authors, Books, childhood, family

Your favourite author at age 11?

I remember when I was eleven. For a time, we lived with my grandparents in a three bedroom apartment. It was a year when I only attended one school (a milestone in my sixth grade year, in comparison to the four different school of the previous year). I moved to a new school (yet again) at the start of the year. And, in the wide school library, I discovered the author E. L. Konigsburg1048816

The first book I read by Konigsburg was Jennifer, Hecate, Macbeth, William McKinley and Me, Elisabeth. Yes, it inspired me to start a ‘witches club’ for, like Jennifer, I was new to the school and area and wanted to make my mark, knowing I would not fit in easily.  Then I discovered From the Mixed Up Files of Mrs. Basil E. Frankweiler. A book I have savoured. A book that continues to inspire my love for museums (and my occasional wish to run away!).  A book I have shared with many children, my own and others, that still inspires each generation.

What did I like about these books and this author?

I liked the honesty about the little things in life. The details. The conversations.

I liked how Konigsburg weaved stories of growth amid the realisation of adventure in the every day…and in the everydayness of the stories. Konigsburg had the  ability to perceive the extraordinary within the ordinary,

I enjoyed (enjoy) her descriptions. Plain. Unadorned. But never simplistic.

I appreciated, and do so even more today, her use of phrasing. A word here, a word there, clusters of text that made me catch my breath and know, inside, that my own story had been articulated.

The characters’ lives, in each of those two books, suggested normalcy. And normalcy was a perfume for me as a child, in my own mixed-up, muddled-up life.

The stories of Elisabeth, and Jennifer, and Claudia and Jamie, whispered to me that, maybe, one day, I could write too. I already scribbled stories and novellas in the back of my old school exercise books. Konigsburg’s writing encouraged me to believe that I, too, could write stories like her. Stories of childhood and life.

E. L. Konigsburg, like Cynthia Voigt, wrote of children and for children, with raw, compassionate honesty. With terse but haunting descriptions. Of plots and characters that echo life with that hint of more.

Because “Having words and explanations for things is too modern..” ( ‘From the Mixed-Up Files of Mrs. Basil E. Frankweiler’).

What was one of your favourite childhood novels?download

 

 

 

 

Books, fitness, food, intuitive eating, Life, life hacks, self-help

Making peace with food

Recently, somewhere on the web, I read an article by a woman who detailed (in great detail!) what she ate to avoid being fat.

Now, her eating habits are totally her choice. I get that. As is her desire to weigh a certain weight.

But I still felt sad after reading the article. Sadness which I grant that the original author may not feel but sadness nevertheless. Sadness because the daily diet of sameness  implied that food was an enemy, to be kept at bay with a strict routine and self discipline.

And it reminded me to pick up my  copy of Intuitive Eating once again. Because intuitive eating is all about making peace with food. 235869

Food and hunger are not the enemy.

Nothing is. Really.

It’s just life and choices and enjoyment and health, all  stirred together with a dash of exercise and a sprinkling of self care. Like chocolate and bananas in the same meal.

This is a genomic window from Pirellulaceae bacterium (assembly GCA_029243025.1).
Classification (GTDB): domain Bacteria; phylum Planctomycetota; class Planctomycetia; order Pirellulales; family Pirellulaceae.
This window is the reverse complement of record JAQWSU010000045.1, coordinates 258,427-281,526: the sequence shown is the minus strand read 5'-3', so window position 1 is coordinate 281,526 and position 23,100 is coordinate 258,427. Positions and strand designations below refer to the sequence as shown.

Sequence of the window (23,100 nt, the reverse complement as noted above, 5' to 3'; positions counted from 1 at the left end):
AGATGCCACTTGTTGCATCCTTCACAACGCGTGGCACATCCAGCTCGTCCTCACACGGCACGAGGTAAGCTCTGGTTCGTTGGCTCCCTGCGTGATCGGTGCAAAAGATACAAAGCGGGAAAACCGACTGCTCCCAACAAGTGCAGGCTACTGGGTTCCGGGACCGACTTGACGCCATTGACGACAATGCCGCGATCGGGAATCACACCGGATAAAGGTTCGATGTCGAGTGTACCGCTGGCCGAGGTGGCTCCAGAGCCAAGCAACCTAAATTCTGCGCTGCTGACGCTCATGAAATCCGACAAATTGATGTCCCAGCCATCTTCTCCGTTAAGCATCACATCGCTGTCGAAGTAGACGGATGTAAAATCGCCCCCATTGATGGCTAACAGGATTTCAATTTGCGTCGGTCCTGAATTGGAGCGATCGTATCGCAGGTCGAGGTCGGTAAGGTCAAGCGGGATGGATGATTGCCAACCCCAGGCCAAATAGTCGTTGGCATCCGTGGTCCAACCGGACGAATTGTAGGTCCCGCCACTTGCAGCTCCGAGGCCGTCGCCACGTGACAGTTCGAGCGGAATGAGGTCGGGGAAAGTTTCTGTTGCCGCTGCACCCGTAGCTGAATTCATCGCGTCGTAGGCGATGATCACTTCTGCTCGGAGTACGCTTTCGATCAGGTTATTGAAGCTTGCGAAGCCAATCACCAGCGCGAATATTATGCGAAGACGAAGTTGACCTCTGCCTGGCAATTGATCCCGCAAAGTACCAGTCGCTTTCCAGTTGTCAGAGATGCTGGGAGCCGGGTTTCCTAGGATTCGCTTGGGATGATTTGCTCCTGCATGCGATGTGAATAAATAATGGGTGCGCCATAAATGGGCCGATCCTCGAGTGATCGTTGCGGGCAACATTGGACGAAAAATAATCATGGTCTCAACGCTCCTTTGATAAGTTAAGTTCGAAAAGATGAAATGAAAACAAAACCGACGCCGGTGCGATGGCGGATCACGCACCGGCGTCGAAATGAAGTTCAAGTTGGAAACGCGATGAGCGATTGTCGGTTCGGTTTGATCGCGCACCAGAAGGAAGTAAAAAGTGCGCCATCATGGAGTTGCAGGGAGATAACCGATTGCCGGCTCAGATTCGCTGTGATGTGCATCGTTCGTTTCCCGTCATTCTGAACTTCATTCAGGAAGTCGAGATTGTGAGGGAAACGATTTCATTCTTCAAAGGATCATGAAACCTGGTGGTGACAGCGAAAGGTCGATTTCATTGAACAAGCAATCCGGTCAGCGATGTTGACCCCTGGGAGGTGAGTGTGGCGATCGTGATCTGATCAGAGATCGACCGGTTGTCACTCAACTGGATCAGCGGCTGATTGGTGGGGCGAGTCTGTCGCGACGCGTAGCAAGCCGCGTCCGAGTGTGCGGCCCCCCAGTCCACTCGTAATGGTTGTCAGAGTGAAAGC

What is intuitive eating? The book outlines ten principles (Note to self and others: principles, to be tried over time and re-visited. Not rules):

  1. Reject the Diet Mentality.
  2. Honour your Hunger
  3. Make Peace with Food
  4. Challenge the Food Police
  5. Respect your Fullness
  6. Discover the Satisfaction Factor
  7. Honor Your Feelings without Using Food
  8. Respect your Body
  9. Exercise – Feel the Difference
  10. Honour your Health

This is a gentle approach to nutrition, exercise and self care. It builds on what nutritionist Ellyn Satter calls the ‘competent eating ‘ model.

Satter notes that child who hasn’t been pressured to eat or not eat certain foods, who hasn’t been pressured to have a different body size to that which is natural for them, is a competent eater, one who feels good about eating…and eats as much as they need.

It really is that simple. Indeed, research shows that prescribed dietary guidelines most often result in restrictive eating, weight preoccupation and conflict or anxiety. In adults and in children.

The alternative is the intuitive eating model.

  • Eat competently (Are you hungry? Are you using food to cover another need or emotion? What are you hungry for? Eat it. Stop when satisfied..).
  • Allow for sustainable activity (Being active in every day life, finding movement and exercise that you like to do and/or that fits into your life so that you don’t neglect other parts of your life and don’t beat yourself up over a magical amount of time for exercise).
  • Work on physical esteem (Valuing all people and all bodies, including yourself and your own).

What does that mean in reality? Many people have written of their experience in making peace with food and exercise. For me, this week, it has meant a lot of walking, both in my work and as part of my use of public transport (I don’t own a car), but little formal exercise. I often do yoga or light weights or cardio but I have a cold and listening to my body meant rest apart from my active life.

It is a similar tale with food. I have been craving fish the last two days, and eaten fish each of these days. As it turns out, fish is incredibly healthy for those with colds and a weaker immune system. In listening to my body, I have fed my nutritional needs.

As Evelyn Tribole notes, in Intuitive Eating: If you don’t love it, don’t eat it, and if you love it, savour it.

The same really  could be said of life.